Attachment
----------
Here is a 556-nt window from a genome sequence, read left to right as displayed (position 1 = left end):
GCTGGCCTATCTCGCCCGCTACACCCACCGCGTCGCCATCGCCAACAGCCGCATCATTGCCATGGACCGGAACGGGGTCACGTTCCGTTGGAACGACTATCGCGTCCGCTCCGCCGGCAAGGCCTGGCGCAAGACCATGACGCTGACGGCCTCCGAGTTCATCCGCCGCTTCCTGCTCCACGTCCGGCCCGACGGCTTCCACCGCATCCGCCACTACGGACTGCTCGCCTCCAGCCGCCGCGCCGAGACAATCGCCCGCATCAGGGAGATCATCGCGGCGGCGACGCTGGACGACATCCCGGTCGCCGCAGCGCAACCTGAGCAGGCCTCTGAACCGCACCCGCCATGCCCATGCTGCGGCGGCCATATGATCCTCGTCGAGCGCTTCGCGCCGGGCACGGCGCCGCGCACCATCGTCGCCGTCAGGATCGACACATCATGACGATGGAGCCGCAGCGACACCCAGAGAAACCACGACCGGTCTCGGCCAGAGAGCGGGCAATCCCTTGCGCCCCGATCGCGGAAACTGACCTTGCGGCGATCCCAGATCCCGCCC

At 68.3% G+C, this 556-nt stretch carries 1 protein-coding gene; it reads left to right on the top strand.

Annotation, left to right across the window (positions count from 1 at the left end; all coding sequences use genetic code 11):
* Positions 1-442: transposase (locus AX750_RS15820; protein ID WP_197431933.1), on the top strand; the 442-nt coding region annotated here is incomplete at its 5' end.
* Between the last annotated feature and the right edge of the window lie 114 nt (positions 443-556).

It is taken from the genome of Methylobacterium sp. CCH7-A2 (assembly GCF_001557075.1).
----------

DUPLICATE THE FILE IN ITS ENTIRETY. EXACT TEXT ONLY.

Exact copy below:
Here is a 556-nt window from a genome sequence, read left to right as displayed (position 1 = left end):
GCTGGCCTATCTCGCCCGCTACACCCACCGCGTCGCCATCGCCAACAGCCGCATCATTGCCATGGACCGGAACGGGGTCACGTTCCGTTGGAACGACTATCGCGTCCGCTCCGCCGGCAAGGCCTGGCGCAAGACCATGACGCTGACGGCCTCCGAGTTCATCCGCCGCTTCCTGCTCCACGTCCGGCCCGACGGCTTCCACCGCATCCGCCACTACGGACTGCTCGCCTCCAGCCGCCGCGCCGAGACAATCGCCCGCATCAGGGAGATCATCGCGGCGGCGACGCTGGACGACATCCCGGTCGCCGCAGCGCAACCTGAGCAGGCCTCTGAACCGCACCCGCCATGCCCATGCTGCGGCGGCCATATGATCCTCGTCGAGCGCTTCGCGCCGGGCACGGCGCCGCGCACCATCGTCGCCGTCAGGATCGACACATCATGACGATGGAGCCGCAGCGACACCCAGAGAAACCACGACCGGTCTCGGCCAGAGAGCGGGCAATCCCTTGCGCCCCGATCGCGGAAACTGACCTTGCGGCGATCCCAGATCCCGCCC

At 68.3% G+C, this 556-nt stretch carries 1 protein-coding gene; it reads left to right on the top strand.

Annotation, left to right across the window (positions count from 1 at the left end; all coding sequences use genetic code 11):
* Positions 1-442: transposase (locus AX750_RS15820; protein ID WP_197431933.1), on the top strand; the 442-nt coding region annotated here is incomplete at its 5' end.
* Between the last annotated feature and the right edge of the window lie 114 nt (positions 443-556).

It is taken from the genome of Methylobacterium sp. CCH7-A2 (assembly GCF_001557075.1).